I do have to admit that the clip shows Foucault at his most dogmatic, while Chomsky is actually asking for support for creative activities outside his usual focus. Foucault focuses so much on established government institutions, as makes sense for his great work on the Enlightenment, as if Obama had more power than the banks too big to fail, that he could drive me to become a dogmatic Marxist.

    (The above from Facebook discussion on occasion of Giovanni B. Piranesi’s birthday – Oct 4)

    The End of An Affair – Graham Greene

    Friday, October 2nd, 2009

    Directed by Philip Noyce and cinematography by Christopher Doyle.

    Disease is also a material

    Paul Theroux once reflected that Greene’s letters had “the tone of a lost boy”.

    He didn’t care much for nature. From Kuala Lumpur, where he had gone to investigate the communist insurgency, he wrote to his French agent: “Nature doesn’t really interest me – except in so far as it may contain an ambush – that is, something human.”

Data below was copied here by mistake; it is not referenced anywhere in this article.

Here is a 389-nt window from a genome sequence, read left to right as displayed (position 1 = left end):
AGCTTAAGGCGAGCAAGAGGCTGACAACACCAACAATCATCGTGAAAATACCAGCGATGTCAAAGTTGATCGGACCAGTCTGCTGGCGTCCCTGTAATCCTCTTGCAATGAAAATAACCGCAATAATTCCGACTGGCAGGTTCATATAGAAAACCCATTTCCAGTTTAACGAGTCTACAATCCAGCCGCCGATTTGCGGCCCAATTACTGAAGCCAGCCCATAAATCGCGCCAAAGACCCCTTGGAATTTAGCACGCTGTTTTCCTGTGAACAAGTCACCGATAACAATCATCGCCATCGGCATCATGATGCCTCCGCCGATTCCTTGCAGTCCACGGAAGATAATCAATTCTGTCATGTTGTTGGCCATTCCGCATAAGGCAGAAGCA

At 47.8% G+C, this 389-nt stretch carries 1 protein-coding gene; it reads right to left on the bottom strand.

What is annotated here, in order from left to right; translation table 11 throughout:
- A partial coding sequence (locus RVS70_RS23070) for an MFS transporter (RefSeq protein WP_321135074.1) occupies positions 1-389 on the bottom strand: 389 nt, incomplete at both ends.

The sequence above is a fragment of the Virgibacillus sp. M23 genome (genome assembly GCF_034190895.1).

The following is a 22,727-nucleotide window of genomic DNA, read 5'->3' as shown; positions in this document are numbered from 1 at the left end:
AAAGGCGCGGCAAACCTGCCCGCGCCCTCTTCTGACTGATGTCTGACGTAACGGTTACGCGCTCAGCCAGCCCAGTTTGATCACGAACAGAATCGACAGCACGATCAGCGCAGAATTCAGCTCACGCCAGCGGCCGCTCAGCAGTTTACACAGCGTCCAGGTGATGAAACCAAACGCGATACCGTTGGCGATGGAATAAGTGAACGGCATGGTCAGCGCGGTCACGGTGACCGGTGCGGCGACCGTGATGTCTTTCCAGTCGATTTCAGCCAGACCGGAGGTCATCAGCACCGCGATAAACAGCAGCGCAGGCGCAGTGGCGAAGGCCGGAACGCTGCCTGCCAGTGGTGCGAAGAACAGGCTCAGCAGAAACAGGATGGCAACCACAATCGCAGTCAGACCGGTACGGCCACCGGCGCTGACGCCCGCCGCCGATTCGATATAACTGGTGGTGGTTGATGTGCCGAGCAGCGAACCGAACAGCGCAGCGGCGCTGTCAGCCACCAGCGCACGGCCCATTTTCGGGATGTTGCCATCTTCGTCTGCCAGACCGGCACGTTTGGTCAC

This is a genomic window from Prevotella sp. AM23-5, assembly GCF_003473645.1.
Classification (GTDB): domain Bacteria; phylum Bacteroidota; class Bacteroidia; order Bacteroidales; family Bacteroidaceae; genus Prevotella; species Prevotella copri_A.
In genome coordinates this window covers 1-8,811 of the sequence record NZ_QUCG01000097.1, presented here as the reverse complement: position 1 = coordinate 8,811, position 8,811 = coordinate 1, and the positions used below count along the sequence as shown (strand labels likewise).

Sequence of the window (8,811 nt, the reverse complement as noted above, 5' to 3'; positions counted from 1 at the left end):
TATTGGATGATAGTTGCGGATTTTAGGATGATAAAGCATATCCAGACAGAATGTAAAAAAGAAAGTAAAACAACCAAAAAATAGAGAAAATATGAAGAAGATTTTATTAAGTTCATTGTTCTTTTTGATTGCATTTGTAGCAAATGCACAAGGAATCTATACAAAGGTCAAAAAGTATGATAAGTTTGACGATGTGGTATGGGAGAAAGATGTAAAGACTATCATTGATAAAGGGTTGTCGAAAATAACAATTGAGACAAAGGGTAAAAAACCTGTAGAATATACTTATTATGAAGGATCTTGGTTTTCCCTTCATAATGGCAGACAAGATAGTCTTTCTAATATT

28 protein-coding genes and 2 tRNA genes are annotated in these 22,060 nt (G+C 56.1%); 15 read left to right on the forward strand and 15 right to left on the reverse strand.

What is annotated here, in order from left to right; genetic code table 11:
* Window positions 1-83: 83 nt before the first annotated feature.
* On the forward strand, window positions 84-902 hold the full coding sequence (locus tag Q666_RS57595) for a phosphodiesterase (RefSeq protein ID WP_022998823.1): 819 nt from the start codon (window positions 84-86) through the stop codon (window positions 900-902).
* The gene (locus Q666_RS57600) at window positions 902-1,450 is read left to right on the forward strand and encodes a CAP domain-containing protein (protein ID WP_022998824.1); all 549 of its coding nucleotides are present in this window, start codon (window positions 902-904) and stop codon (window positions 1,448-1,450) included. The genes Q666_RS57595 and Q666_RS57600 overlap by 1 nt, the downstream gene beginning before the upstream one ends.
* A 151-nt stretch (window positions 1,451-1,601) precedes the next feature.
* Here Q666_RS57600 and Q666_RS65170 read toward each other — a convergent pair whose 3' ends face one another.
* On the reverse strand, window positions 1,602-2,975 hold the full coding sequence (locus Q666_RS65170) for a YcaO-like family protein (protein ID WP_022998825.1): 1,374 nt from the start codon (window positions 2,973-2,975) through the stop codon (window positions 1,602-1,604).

Graham Greenegreene
    Greene was born on Oct 2, 1904, 105 years ago today.

    The End of an Affair endoftheaffair1


    The British author Graham Greene (1904-91) had a unique and enduring relationship to the movies. In the 1930s he worked as a controversial film critic, and he maintained a steady sideline as a screenwriter throughout his long and prolific career as a journalist and novelist. The pinnacle of his screenwriting came just after World War II when three of his works—BRIGHTON ROCK (1947), THE FALLEN IDOL (1948) and THE THIRD MAN (1949)—proved seminal for postwar British cinema.

    Alida Valli from the Third Man <> Alida Valli (May 31, 1921 – April 22, 2006)

    Many images from the Third Man are arranged creatively on this web page below.
    Closure in The Third Man: on the dynamics of an unhappy ending the trailer of The Third Man here (youtube)

    “If you have abandoned one faith, do not abandon all faith. There is always an alternative to the faith we lose. Or is it the same faith under another mask?” – Graham Greene
    W/thanks to Jude Nagurney Camwell for this quote